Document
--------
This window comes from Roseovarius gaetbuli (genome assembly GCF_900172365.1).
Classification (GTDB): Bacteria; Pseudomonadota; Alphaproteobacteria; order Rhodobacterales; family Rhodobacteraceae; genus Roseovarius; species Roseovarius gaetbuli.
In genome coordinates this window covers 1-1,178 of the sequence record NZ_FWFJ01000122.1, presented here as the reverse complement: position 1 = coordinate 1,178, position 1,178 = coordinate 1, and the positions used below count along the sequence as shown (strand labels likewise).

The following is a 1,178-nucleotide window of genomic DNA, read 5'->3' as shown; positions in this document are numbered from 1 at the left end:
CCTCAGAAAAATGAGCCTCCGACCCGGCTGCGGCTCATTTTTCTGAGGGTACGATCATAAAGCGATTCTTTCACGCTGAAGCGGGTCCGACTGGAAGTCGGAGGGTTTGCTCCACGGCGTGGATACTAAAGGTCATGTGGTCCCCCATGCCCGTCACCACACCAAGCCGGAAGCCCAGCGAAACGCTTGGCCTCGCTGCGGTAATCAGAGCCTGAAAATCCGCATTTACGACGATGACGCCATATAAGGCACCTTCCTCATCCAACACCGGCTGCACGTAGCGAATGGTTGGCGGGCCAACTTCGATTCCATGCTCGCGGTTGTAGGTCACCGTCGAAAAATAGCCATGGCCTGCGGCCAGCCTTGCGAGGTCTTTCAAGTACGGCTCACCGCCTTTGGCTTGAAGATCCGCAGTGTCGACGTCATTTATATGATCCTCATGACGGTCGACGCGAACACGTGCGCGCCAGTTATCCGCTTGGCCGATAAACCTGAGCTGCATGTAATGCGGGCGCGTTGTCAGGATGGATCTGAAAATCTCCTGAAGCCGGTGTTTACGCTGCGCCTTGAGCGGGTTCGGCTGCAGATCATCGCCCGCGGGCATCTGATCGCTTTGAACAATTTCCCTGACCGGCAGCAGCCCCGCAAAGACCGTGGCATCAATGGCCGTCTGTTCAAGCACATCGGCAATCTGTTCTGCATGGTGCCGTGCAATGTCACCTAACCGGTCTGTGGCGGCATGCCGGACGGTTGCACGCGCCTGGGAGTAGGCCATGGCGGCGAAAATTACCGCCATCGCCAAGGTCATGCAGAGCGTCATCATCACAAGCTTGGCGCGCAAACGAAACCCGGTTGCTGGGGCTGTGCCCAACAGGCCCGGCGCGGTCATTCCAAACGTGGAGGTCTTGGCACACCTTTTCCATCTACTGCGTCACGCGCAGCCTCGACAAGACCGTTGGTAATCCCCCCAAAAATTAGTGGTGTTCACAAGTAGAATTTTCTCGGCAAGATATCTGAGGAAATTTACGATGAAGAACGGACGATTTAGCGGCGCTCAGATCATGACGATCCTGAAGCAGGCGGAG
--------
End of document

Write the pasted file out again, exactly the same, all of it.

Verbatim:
This window comes from Roseovarius gaetbuli (genome assembly GCF_900172365.1).
Classification (GTDB): Bacteria; Pseudomonadota; Alphaproteobacteria; order Rhodobacterales; family Rhodobacteraceae; genus Roseovarius; species Roseovarius gaetbuli.
In genome coordinates this window covers 1-1,178 of the sequence record NZ_FWFJ01000122.1, presented here as the reverse complement: position 1 = coordinate 1,178, position 1,178 = coordinate 1, and the positions used below count along the sequence as shown (strand labels likewise).

The following is a 1,178-nucleotide window of genomic DNA, read 5'->3' as shown; positions in this document are numbered from 1 at the left end:
CCTCAGAAAAATGAGCCTCCGACCCGGCTGCGGCTCATTTTTCTGAGGGTACGATCATAAAGCGATTCTTTCACGCTGAAGCGGGTCCGACTGGAAGTCGGAGGGTTTGCTCCACGGCGTGGATACTAAAGGTCATGTGGTCCCCCATGCCCGTCACCACACCAAGCCGGAAGCCCAGCGAAACGCTTGGCCTCGCTGCGGTAATCAGAGCCTGAAAATCCGCATTTACGACGATGACGCCATATAAGGCACCTTCCTCATCCAACACCGGCTGCACGTAGCGAATGGTTGGCGGGCCAACTTCGATTCCATGCTCGCGGTTGTAGGTCACCGTCGAAAAATAGCCATGGCCTGCGGCCAGCCTTGCGAGGTCTTTCAAGTACGGCTCACCGCCTTTGGCTTGAAGATCCGCAGTGTCGACGTCATTTATATGATCCTCATGACGGTCGACGCGAACACGTGCGCGCCAGTTATCCGCTTGGCCGATAAACCTGAGCTGCATGTAATGCGGGCGCGTTGTCAGGATGGATCTGAAAATCTCCTGAAGCCGGTGTTTACGCTGCGCCTTGAGCGGGTTCGGCTGCAGATCATCGCCCGCGGGCATCTGATCGCTTTGAACAATTTCCCTGACCGGCAGCAGCCCCGCAAAGACCGTGGCATCAATGGCCGTCTGTTCAAGCACATCGGCAATCTGTTCTGCATGGTGCCGTGCAATGTCACCTAACCGGTCTGTGGCGGCATGCCGGACGGTTGCACGCGCCTGGGAGTAGGCCATGGCGGCGAAAATTACCGCCATCGCCAAGGTCATGCAGAGCGTCATCATCACAAGCTTGGCGCGCAAACGAAACCCGGTTGCTGGGGCTGTGCCCAACAGGCCCGGCGCGGTCATTCCAAACGTGGAGGTCTTGGCACACCTTTTCCATCTACTGCGTCACGCGCAGCCTCGACAAGACCGTTGGTAATCCCCCCAAAAATTAGTGGTGTTCACAAGTAGAATTTTCTCGGCAAGATATCTGAGGAAATTTACGATGAAGAACGGACGATTTAGCGGCGCTCAGATCATGACGATCCTGAAGCAGGCGGAG